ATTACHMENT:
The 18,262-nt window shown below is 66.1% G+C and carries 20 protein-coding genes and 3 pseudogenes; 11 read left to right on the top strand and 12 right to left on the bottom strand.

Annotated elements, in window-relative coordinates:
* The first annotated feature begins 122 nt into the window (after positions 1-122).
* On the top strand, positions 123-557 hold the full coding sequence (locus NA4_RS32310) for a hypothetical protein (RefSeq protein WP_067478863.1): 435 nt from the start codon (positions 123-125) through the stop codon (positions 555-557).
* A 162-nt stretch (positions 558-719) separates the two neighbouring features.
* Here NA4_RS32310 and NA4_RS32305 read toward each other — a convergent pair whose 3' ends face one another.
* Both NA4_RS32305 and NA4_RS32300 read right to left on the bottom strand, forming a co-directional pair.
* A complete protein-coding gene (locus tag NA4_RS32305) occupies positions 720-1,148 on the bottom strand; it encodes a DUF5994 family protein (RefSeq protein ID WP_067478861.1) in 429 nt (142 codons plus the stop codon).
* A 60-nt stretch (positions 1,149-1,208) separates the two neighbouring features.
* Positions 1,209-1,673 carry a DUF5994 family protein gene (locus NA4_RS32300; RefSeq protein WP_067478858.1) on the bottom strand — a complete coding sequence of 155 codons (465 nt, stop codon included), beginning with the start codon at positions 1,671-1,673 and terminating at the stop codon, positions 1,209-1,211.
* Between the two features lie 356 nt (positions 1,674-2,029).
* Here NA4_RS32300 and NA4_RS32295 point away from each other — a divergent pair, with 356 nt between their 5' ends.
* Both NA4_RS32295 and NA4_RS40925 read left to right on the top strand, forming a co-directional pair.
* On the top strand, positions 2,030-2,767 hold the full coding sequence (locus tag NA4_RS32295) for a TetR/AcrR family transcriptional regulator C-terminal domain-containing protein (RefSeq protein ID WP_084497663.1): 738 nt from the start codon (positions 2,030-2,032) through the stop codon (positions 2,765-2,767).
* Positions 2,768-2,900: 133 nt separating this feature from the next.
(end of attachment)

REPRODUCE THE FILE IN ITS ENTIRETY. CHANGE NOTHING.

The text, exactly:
The 18,262-nt window shown below is 66.1% G+C and carries 20 protein-coding genes and 3 pseudogenes; 11 read left to right on the top strand and 12 right to left on the bottom strand.

Annotated elements, in window-relative coordinates:
* The first annotated feature begins 122 nt into the window (after positions 1-122).
* On the top strand, positions 123-557 hold the full coding sequence (locus NA4_RS32310) for a hypothetical protein (RefSeq protein WP_067478863.1): 435 nt from the start codon (positions 123-125) through the stop codon (positions 555-557).
* A 162-nt stretch (positions 558-719) separates the two neighbouring features.
* Here NA4_RS32310 and NA4_RS32305 read toward each other — a convergent pair whose 3' ends face one another.
* Both NA4_RS32305 and NA4_RS32300 read right to left on the bottom strand, forming a co-directional pair.
* A complete protein-coding gene (locus tag NA4_RS32305) occupies positions 720-1,148 on the bottom strand; it encodes a DUF5994 family protein (RefSeq protein ID WP_067478861.1) in 429 nt (142 codons plus the stop codon).
* A 60-nt stretch (positions 1,149-1,208) separates the two neighbouring features.
* Positions 1,209-1,673 carry a DUF5994 family protein gene (locus NA4_RS32300; RefSeq protein WP_067478858.1) on the bottom strand — a complete coding sequence of 155 codons (465 nt, stop codon included), beginning with the start codon at positions 1,671-1,673 and terminating at the stop codon, positions 1,209-1,211.
* Between the two features lie 356 nt (positions 1,674-2,029).
* Here NA4_RS32300 and NA4_RS32295 point away from each other — a divergent pair, with 356 nt between their 5' ends.
* Both NA4_RS32295 and NA4_RS40925 read left to right on the top strand, forming a co-directional pair.
* On the top strand, positions 2,030-2,767 hold the full coding sequence (locus tag NA4_RS32295) for a TetR/AcrR family transcriptional regulator C-terminal domain-containing protein (RefSeq protein ID WP_084497663.1): 738 nt from the start codon (positions 2,030-2,032) through the stop codon (positions 2,765-2,767).
* Positions 2,768-2,900: 133 nt separating this feature from the next.